(PC)Pablo Chavez v. Ramirez et al

Filing 13

FINDINGS and RECOMMENDATIONS to Dismiss Action for a Failure to Obey Court Orders and for a Failure to Prosecute; ORDER Directing Clerk to Assign Action to District Judge, signed by Magistrate Judge Helena M. Barch-Kuchta on 05/22/2023. Referred to Judge De Alba. Objections to F&R due within Fourteen-Days.(Maldonado, C)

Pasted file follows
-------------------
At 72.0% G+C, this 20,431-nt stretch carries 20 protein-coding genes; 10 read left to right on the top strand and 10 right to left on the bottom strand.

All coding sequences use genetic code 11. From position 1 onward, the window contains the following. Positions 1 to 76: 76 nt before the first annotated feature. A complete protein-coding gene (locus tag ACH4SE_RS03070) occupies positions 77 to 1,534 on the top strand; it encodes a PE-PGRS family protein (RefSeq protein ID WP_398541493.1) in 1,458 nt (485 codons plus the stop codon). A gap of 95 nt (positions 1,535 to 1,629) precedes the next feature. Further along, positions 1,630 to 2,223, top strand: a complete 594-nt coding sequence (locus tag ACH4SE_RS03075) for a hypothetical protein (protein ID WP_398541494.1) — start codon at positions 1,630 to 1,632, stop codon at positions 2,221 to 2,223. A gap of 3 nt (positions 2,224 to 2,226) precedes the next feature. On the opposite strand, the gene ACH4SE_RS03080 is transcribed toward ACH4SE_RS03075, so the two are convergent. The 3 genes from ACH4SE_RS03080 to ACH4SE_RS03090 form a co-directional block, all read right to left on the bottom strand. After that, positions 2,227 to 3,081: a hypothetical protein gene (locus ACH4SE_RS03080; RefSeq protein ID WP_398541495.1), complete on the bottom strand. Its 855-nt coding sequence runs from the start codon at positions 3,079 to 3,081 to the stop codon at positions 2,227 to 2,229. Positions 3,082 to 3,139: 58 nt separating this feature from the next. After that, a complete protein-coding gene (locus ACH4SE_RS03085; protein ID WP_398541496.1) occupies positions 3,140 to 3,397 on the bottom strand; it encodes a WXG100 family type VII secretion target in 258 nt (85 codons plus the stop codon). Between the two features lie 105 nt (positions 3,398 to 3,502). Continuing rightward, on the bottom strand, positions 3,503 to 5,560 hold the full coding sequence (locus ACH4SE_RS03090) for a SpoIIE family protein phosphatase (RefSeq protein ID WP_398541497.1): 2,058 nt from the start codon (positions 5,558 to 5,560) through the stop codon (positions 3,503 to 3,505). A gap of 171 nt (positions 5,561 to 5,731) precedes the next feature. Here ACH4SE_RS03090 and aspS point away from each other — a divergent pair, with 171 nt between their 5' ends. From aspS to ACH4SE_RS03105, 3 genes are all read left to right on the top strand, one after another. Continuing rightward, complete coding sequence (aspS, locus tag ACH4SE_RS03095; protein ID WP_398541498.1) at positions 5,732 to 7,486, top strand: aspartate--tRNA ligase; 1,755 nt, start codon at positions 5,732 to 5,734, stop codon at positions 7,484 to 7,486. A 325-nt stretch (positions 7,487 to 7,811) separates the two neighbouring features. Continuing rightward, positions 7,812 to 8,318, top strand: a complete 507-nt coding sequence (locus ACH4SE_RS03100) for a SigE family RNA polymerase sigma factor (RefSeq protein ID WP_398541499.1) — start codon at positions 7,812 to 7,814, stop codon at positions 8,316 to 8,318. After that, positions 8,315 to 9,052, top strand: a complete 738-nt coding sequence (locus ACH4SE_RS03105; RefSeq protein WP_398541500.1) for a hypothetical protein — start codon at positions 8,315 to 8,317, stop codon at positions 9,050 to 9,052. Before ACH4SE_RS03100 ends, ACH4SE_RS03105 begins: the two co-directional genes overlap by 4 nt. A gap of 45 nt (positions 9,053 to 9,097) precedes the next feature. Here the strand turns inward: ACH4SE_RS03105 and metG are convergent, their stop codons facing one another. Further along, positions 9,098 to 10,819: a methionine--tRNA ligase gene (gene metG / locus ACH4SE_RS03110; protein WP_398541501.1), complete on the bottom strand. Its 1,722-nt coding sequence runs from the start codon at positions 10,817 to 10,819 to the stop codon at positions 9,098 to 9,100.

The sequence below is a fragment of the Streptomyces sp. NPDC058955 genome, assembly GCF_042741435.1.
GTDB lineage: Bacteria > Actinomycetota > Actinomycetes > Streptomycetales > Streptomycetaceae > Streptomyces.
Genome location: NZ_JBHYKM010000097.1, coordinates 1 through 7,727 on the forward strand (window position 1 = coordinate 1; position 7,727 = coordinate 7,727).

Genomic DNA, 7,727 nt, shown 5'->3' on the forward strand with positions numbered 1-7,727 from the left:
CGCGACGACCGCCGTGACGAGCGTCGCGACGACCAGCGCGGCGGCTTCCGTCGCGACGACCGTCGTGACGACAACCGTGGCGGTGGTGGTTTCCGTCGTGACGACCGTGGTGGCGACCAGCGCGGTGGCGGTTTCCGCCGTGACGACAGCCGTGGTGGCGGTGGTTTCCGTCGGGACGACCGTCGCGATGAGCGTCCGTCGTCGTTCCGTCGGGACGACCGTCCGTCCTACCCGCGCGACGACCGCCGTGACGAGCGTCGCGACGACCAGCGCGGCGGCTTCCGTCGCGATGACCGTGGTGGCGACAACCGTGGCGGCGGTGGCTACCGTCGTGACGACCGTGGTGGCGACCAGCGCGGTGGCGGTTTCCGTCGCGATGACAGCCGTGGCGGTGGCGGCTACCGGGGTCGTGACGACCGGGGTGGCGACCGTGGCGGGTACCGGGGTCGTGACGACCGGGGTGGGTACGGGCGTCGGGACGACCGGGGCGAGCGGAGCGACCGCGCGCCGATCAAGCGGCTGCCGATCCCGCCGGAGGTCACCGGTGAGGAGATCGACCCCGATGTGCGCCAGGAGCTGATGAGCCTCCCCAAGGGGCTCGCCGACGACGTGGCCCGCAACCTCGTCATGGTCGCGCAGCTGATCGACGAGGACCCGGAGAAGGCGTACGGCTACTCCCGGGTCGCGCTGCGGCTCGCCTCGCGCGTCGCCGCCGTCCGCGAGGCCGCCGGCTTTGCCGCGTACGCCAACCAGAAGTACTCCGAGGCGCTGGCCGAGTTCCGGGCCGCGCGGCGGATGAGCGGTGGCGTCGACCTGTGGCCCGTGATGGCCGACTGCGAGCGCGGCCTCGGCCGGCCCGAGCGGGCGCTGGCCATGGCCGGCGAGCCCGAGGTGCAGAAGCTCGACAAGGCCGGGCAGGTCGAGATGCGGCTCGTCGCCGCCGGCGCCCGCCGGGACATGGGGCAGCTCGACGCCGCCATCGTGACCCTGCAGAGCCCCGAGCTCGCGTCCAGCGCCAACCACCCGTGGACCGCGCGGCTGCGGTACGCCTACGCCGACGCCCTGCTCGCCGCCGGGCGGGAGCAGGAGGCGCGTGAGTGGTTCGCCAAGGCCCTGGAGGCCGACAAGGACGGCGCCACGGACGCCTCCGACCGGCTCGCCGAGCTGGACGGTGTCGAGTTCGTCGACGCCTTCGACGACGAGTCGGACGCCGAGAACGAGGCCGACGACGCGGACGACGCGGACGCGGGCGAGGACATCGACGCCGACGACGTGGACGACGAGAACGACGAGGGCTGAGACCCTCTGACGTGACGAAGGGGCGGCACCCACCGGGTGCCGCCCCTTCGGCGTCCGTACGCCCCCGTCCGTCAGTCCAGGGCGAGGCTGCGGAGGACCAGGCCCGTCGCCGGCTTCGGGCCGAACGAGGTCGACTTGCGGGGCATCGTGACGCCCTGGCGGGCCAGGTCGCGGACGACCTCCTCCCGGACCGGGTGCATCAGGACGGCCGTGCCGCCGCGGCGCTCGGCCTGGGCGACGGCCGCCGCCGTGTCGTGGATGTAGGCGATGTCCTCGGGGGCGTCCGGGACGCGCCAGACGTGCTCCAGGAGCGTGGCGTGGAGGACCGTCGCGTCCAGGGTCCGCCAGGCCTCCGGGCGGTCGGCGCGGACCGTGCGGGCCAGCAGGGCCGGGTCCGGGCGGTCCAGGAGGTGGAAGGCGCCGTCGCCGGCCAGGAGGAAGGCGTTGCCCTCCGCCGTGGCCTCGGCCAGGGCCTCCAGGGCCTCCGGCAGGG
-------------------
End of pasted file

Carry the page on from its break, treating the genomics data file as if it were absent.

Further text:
Download PDF